2) You can substitute chicken thighs for the pork. Instead of skewering, you can cut the meat into thin slices or cubes, marinate, and stir fry as a quick variation. Or just marinate chicken thighs or pork chops, for even less fuss.
3) If you buy a pork butt, partially freeze it so that it's easier to cut. Cut the bigger cut of meat into 1-inch slabs and then cut very thin slices of meat against the grain.
4) What does it mean to cut them thin? I think slices should be between 1/8 and 1/4 inch thick, but to tell you the truth, I've never measured them before. Other comparisons I could think of are like Philly cheese steak but a tad thicker because you're going to skewer it. Or a little thinner than pre-pressed Gyro meat. Or like thick cut bacon. Next time I make this I'll post a picture, but in the meantime, if you google "Filipino pork skewers" in images, you can see what the skewers might look like.
5) If you're using bamboo skewers, soak them in water for a few hours.
6) When cooking on the grill lay out a piece of foil on the grill, and when you put down the skewers, put the skewer handles above the foil. This will help them not burn.
7) This recipe is scaleable, up or down. Having a big party? Make more. Just cooking for a few people, scale down. No problem.
Filipino Pork BBQ
For printable recipe, click here.
3 lbs thin cut center cut pork loin chops, pounded until very thin (between 1/8-1/4 inch) and cut into 1 inch wide slices against the grain (or you can use pork butt, partially frozen for easier cutting, and slice thin)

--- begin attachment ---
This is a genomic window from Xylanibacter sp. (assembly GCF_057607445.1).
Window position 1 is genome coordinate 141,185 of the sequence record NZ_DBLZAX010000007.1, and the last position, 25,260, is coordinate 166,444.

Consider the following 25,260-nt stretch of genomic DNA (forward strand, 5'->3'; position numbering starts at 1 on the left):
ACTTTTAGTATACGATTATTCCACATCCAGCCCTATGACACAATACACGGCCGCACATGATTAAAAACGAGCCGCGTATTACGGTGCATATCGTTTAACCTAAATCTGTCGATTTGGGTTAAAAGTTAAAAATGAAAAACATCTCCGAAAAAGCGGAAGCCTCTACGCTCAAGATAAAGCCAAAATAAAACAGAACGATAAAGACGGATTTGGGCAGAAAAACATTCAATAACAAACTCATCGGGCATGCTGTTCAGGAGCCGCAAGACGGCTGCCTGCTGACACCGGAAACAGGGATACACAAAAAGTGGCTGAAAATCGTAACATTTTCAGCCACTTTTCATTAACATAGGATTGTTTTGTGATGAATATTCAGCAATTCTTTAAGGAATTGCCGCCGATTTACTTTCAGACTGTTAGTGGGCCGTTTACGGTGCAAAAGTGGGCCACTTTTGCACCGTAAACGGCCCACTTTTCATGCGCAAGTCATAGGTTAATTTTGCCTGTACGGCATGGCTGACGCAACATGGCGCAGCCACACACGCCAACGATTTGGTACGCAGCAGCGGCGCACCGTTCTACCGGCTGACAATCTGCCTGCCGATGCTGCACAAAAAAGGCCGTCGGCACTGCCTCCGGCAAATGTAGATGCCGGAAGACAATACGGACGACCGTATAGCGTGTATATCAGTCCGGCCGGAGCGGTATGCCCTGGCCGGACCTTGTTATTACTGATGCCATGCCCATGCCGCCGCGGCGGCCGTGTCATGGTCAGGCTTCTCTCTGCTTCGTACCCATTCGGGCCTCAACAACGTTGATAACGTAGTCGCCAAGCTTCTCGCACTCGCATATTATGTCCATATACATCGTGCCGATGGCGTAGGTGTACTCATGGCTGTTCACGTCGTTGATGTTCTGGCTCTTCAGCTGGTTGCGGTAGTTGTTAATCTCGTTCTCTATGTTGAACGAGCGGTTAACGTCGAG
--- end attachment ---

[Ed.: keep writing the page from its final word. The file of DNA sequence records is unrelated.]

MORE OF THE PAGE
1 can 7-up (12 oz.)
1/2 cup oil
3/4 cup soy sauce
3/4 cup brown sugar
3/4 cup ketchup or banana ketchup
6 tbs. lemon juice (about 2 lemons, squeezed)
8 garlic cloves, smashed
4 big scallions, chopped or 1 small-medium onion, chopped
1 tsp. kosher salt
Ground black pepper
If you like spice, add 2 tsp. sriracha hot sauce or more, or 1-2 tbs. Frank's red hot sauce, or any chili sauce or fresh chilis.
1/2 cup Seven up
1/4 cup soy sauce
1/4 cup ketchup
1/4 cup brown sugar
2 tbs. lemon juice
Prepare the pork as noted above. Mix the marinade ingredients together well. Combine the pork and marinade in a Ziploc bag. Seal and put in the fridge for a minimum or four hours, but better yet overnight or up to 2 days.
Soak bamboo skewers in water for a few hours or overnight to avoid burning when cooking.
When getting ready to cook, slide pork onto skewers, putting several pieces on each skewer as fits with room on the bottom to hold the stick.
Barbecue over medium-high heat over hot coals or gas grill until pork is done, basting as necessary to put a nice glaze on the meat. Depending on the thickness of the pork, you can char the meat first and then move it to a cooler side of the grill to finish cooking. Serve with fresh lemon wedges.